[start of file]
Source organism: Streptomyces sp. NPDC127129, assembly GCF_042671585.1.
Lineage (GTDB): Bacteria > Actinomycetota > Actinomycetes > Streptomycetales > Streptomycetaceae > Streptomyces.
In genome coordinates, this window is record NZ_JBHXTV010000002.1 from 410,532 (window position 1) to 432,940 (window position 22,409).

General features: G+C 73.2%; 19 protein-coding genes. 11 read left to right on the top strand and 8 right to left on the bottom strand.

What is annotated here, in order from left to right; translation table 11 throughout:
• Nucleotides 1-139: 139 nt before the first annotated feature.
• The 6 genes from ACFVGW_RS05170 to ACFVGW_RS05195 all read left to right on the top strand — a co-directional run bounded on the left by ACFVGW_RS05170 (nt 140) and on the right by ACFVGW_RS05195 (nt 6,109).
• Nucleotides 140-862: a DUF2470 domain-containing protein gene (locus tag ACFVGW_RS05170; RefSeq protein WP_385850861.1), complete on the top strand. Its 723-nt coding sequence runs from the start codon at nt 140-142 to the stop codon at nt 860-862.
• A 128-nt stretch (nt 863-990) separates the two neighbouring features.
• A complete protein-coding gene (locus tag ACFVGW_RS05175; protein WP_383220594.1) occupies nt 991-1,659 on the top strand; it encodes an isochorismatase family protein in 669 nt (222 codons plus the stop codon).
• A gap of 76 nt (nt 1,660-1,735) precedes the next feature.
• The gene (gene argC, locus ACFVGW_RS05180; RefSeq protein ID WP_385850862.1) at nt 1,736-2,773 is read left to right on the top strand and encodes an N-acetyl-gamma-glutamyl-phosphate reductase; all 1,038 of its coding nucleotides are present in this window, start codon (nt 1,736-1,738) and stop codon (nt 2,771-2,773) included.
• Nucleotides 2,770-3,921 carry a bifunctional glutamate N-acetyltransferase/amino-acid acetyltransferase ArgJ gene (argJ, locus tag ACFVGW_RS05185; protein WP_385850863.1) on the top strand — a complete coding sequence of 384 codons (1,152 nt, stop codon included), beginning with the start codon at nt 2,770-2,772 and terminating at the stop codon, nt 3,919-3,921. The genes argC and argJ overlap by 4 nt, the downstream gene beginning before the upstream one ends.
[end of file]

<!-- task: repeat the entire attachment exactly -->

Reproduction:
Source organism: Streptomyces sp. NPDC127129, assembly GCF_042671585.1.
Lineage (GTDB): Bacteria > Actinomycetota > Actinomycetes > Streptomycetales > Streptomycetaceae > Streptomyces.
In genome coordinates, this window is record NZ_JBHXTV010000002.1 from 410,532 (window position 1) to 432,940 (window position 22,409).

General features: G+C 73.2%; 19 protein-coding genes. 11 read left to right on the top strand and 8 right to left on the bottom strand.

What is annotated here, in order from left to right; translation table 11 throughout:
• Nucleotides 1-139: 139 nt before the first annotated feature.
• The 6 genes from ACFVGW_RS05170 to ACFVGW_RS05195 all read left to right on the top strand — a co-directional run bounded on the left by ACFVGW_RS05170 (nt 140) and on the right by ACFVGW_RS05195 (nt 6,109).
• Nucleotides 140-862: a DUF2470 domain-containing protein gene (locus tag ACFVGW_RS05170; RefSeq protein WP_385850861.1), complete on the top strand. Its 723-nt coding sequence runs from the start codon at nt 140-142 to the stop codon at nt 860-862.
• A 128-nt stretch (nt 863-990) separates the two neighbouring features.
• A complete protein-coding gene (locus tag ACFVGW_RS05175; protein WP_383220594.1) occupies nt 991-1,659 on the top strand; it encodes an isochorismatase family protein in 669 nt (222 codons plus the stop codon).
• A gap of 76 nt (nt 1,660-1,735) precedes the next feature.
• The gene (gene argC, locus ACFVGW_RS05180; RefSeq protein ID WP_385850862.1) at nt 1,736-2,773 is read left to right on the top strand and encodes an N-acetyl-gamma-glutamyl-phosphate reductase; all 1,038 of its coding nucleotides are present in this window, start codon (nt 1,736-1,738) and stop codon (nt 2,771-2,773) included.
• Nucleotides 2,770-3,921 carry a bifunctional glutamate N-acetyltransferase/amino-acid acetyltransferase ArgJ gene (argJ, locus tag ACFVGW_RS05185; protein WP_385850863.1) on the top strand — a complete coding sequence of 384 codons (1,152 nt, stop codon included), beginning with the start codon at nt 2,770-2,772 and terminating at the stop codon, nt 3,919-3,921. The genes argC and argJ overlap by 4 nt, the downstream gene beginning before the upstream one ends.